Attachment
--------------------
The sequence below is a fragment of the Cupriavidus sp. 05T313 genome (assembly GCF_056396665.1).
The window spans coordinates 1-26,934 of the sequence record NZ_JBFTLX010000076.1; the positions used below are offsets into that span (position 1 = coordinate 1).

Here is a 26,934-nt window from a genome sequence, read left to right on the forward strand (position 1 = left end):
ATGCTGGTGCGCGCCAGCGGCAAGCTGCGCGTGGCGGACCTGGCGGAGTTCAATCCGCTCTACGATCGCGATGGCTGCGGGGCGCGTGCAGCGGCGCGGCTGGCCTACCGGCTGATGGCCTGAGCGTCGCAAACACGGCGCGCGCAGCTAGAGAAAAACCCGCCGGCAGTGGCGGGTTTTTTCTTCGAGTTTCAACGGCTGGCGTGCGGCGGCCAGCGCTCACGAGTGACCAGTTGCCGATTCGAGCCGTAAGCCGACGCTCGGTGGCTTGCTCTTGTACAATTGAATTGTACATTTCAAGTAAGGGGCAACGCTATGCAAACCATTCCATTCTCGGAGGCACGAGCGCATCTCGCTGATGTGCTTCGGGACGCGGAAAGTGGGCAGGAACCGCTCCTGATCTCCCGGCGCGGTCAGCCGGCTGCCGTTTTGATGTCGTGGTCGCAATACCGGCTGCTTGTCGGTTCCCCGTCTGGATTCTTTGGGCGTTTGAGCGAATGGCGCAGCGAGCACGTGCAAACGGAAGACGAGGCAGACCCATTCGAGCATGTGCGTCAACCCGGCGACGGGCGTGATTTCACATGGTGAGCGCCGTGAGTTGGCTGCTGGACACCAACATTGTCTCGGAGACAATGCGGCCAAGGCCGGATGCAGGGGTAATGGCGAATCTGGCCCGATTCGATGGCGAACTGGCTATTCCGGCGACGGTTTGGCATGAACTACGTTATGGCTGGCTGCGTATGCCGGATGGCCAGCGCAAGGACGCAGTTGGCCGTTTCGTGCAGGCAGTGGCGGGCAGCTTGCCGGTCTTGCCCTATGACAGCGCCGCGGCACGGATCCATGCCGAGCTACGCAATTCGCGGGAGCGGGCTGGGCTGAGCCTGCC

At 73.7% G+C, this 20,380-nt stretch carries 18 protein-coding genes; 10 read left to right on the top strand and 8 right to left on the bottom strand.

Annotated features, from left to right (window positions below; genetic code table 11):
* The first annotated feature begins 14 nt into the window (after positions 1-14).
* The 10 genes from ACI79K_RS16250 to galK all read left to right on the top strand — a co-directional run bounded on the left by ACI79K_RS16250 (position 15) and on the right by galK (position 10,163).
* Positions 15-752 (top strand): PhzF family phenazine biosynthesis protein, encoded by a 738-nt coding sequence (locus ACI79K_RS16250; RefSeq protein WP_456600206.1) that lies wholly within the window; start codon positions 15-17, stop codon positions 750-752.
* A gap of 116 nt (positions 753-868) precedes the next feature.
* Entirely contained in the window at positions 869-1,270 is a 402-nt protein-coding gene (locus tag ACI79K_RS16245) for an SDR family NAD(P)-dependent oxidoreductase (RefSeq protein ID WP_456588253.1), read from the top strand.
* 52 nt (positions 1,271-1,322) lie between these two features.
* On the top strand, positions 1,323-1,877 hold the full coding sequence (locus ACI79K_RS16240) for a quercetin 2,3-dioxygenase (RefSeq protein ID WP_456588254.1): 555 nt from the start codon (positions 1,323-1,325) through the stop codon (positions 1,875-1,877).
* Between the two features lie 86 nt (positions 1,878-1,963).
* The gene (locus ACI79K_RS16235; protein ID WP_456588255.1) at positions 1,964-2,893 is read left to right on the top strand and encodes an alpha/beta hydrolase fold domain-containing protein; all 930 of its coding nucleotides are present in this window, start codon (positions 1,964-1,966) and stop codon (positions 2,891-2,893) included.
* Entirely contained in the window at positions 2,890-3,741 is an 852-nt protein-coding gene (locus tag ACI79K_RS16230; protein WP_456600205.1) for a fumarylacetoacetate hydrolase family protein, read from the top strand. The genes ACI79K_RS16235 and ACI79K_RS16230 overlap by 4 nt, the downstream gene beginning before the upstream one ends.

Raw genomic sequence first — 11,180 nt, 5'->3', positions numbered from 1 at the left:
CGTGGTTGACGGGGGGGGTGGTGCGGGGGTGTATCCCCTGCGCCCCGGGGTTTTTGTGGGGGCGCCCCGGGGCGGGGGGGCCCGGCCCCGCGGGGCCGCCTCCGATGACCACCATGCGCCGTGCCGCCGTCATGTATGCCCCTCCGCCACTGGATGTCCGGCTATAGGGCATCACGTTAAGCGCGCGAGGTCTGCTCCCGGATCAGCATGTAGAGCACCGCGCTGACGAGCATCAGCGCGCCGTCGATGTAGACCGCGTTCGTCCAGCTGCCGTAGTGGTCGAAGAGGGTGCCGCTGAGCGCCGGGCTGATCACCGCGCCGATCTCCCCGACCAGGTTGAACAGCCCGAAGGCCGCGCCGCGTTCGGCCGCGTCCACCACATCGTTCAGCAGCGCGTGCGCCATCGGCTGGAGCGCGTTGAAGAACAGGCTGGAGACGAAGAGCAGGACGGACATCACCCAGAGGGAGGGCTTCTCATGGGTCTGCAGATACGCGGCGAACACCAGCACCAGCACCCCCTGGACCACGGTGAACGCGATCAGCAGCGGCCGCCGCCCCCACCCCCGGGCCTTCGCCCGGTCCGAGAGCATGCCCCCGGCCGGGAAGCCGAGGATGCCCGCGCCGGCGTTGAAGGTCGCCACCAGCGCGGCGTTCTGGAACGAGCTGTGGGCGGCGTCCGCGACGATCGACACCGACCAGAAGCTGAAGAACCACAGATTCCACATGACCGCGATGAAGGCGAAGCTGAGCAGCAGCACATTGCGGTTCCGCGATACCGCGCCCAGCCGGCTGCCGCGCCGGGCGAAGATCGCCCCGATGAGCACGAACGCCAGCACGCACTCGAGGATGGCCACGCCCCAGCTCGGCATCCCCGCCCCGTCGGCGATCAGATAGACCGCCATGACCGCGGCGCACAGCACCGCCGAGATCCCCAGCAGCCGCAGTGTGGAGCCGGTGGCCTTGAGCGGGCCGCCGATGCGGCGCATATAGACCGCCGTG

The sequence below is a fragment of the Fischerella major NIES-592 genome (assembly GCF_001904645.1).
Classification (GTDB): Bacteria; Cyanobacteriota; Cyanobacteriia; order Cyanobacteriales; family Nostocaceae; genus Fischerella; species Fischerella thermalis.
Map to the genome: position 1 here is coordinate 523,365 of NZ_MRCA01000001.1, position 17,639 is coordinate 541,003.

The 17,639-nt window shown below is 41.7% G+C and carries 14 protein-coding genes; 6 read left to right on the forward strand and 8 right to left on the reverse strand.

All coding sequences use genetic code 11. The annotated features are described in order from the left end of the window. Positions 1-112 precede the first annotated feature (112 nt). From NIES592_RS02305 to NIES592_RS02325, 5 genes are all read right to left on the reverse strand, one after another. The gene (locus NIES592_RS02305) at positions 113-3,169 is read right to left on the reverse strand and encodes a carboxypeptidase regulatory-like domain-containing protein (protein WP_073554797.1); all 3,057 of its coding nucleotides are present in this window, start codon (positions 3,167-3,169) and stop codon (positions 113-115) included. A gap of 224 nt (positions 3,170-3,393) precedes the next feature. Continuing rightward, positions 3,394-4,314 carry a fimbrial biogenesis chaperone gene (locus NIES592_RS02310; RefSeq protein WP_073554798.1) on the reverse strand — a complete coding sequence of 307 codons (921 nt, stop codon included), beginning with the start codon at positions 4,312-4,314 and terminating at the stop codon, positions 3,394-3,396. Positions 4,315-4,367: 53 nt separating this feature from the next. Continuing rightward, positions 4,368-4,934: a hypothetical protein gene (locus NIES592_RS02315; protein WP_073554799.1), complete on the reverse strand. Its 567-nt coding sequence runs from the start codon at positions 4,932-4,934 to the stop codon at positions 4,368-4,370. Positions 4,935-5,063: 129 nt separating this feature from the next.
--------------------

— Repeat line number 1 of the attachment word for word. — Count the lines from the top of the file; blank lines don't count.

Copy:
The sequence below is a fragment of the Cupriavidus sp. 05T313 genome (assembly GCF_056396665.1).